Criminal Annals, Part 37 – The Placer Times: The ‘Celestials’

Continuing with the May 13, 1850 edition of the “Placer Times,” on page two there is an interesting article from the San Francisco newspaper, “Alta California,” relating to the Chinese immigrants, who are often looked down upon by the Americans and others and believed by some to be cunningly dangerous.

The article refers to them as “celestials,” a term for Chinese immigrants used in the Old West, and elsewhere, derived from their status as subjects of the “Son of Heaven” (the Chinese Emperor). The term is no longer in common use and is rarely heard outside of western movies.
“Nankeens” refers to their trousers, which were made from “nankeen,” a hand woven, cotton cloth that was usually a brownish yellow in color. Their “pigtails” or “queues” were a mark of political enslavement to the Manchu dynasty, and a curiosity to the Americans. There was a belief among many that if the pigtail was cut off, the person’s soul could not go to heaven, thus, threats to cut off the pigtail were taken seriously. The pigtail was abolished in China in 1911 when the Manchu dynasty was overthrown in favor of the Republic.

“CELESTIAL. – It seems a little singular to an ‘outside barbarian,’ to see the Celestials in our streets carrying on various branches of industry. We have a great deal of respect for the Chinese, with their nankeens and their pigtails and are pleased to find them of so quiet, peaceable and industrious dispositions. We know of no class of citizens who conduct themselves more becomingly and are gratified to know that they meet with success. Several of the Chinese who kept restaurants were burned out at the last fire, but they have again commenced operations. In passing down Jackson street yesterday we saw our celestial friend Ahi, industriously employed in putting up a spacious frame covered with blue nankeen. He was surrounded by a crowd of Chinamen all working away, sawing, planing, hammering, nailing, and busying themselves in the most delightful manner, all in their native costume. – [Alta Cal. 11th.”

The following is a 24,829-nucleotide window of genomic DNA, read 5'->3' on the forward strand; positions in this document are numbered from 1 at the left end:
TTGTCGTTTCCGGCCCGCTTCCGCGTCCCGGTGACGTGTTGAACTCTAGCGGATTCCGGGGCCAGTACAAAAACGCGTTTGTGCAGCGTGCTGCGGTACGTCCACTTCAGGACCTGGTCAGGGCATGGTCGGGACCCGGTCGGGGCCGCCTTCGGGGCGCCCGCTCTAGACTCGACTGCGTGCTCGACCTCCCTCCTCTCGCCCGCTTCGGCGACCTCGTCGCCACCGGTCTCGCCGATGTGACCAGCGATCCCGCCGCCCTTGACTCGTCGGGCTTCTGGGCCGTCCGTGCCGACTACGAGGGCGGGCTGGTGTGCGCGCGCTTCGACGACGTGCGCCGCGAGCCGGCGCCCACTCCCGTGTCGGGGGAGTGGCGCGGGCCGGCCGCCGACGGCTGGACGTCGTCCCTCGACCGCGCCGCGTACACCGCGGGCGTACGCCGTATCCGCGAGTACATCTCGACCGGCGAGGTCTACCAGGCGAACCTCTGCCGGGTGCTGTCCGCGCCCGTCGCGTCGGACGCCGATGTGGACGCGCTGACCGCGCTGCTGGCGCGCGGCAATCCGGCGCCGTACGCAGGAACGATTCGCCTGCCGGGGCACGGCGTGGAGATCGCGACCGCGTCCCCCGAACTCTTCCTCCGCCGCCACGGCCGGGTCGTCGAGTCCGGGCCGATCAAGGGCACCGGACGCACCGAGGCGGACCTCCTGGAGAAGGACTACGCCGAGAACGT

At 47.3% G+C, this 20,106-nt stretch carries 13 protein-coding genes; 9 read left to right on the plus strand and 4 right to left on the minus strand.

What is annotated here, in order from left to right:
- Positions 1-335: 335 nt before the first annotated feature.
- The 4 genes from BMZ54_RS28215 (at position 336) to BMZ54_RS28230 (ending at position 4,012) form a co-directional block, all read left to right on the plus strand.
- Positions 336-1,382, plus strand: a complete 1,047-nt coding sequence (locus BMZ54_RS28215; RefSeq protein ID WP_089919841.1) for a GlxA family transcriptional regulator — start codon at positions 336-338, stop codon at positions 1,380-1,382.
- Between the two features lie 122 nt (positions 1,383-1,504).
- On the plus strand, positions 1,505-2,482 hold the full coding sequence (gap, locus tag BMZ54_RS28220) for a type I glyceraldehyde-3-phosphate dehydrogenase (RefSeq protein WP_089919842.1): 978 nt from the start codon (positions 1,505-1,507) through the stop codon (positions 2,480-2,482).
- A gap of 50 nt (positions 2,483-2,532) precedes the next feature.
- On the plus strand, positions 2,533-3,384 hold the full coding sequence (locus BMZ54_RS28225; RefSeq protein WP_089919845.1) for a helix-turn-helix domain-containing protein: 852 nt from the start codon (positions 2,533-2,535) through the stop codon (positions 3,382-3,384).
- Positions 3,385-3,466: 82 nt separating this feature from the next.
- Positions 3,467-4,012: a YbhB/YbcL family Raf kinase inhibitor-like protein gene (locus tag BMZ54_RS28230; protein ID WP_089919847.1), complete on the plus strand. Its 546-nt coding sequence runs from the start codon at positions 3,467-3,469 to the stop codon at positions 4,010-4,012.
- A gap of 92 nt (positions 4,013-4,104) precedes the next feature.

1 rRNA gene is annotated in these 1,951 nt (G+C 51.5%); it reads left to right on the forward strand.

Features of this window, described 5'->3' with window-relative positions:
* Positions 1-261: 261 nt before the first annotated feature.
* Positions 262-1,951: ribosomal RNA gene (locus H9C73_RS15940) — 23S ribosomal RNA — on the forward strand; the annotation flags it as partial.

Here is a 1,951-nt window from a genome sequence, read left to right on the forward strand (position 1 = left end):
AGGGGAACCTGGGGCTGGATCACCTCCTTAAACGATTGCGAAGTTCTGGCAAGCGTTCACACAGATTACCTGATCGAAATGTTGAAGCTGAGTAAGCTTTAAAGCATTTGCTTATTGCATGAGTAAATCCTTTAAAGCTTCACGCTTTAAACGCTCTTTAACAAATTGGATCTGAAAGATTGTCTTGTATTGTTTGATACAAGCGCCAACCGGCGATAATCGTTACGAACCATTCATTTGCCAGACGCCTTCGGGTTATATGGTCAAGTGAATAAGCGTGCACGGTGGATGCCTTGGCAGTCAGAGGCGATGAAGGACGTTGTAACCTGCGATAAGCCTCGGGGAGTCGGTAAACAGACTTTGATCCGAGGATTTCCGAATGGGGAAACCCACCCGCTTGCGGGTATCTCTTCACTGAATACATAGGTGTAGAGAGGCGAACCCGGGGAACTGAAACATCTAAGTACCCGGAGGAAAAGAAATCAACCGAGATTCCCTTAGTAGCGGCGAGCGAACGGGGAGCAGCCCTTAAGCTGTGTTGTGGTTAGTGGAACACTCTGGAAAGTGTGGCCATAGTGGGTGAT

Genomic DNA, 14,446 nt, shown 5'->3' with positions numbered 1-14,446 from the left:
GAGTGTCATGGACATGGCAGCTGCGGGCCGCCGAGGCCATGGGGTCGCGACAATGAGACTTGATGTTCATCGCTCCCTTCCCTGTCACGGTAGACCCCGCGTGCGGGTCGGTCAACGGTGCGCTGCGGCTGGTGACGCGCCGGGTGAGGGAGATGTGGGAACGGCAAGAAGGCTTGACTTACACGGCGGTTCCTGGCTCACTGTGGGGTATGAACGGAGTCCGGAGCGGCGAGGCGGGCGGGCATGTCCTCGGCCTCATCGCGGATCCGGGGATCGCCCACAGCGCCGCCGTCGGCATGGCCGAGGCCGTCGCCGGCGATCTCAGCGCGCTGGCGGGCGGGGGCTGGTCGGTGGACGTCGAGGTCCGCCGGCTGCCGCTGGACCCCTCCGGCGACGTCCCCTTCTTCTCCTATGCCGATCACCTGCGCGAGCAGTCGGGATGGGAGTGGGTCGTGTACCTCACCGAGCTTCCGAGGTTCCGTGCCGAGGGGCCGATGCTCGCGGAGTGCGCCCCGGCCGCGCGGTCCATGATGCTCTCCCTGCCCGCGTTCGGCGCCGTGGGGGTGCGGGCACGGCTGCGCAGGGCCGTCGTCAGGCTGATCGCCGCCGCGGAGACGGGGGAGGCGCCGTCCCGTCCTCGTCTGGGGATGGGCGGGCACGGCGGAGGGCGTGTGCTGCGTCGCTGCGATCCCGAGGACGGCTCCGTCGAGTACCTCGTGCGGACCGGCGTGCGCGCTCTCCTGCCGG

On page three of the May 15, 1850 edition of the “Placer Times” there are two articles regarding criminal acts. The first one relates to a crime at Benicia, and the other is a very small article regarding a problem encountered by miners returning from California, which is also a warning to those heading back east.

“ROBBERY AND ARREST. – Six rascals went on board a ship at Benicia while the Captain and other officers were on shore, drew knives and pistols upon the steward who was in charge, robbed him of $3,000 or $4,000, stole a whale boat and put off. An officer came up here [Sacramento] and notified Capt. [C. N.]Cunningham, who has had his efficient and indefatigable aid on the watch, and on Monday morning two of the thieves were arrested on their arrival and confined on board the Strafford [one of several ships used as a jail], whence they will be returned to Benicia for trial. The other four are hourly expected, having shipped to work up a schooner to this port.

“Our Marshal and Mr. Tutt are thoroughly organizing their department. Mr. [Jeremiah] Root has been appointed Captain of the Watch, and we may hope soon to enjoy all the security of a well regulated police system.”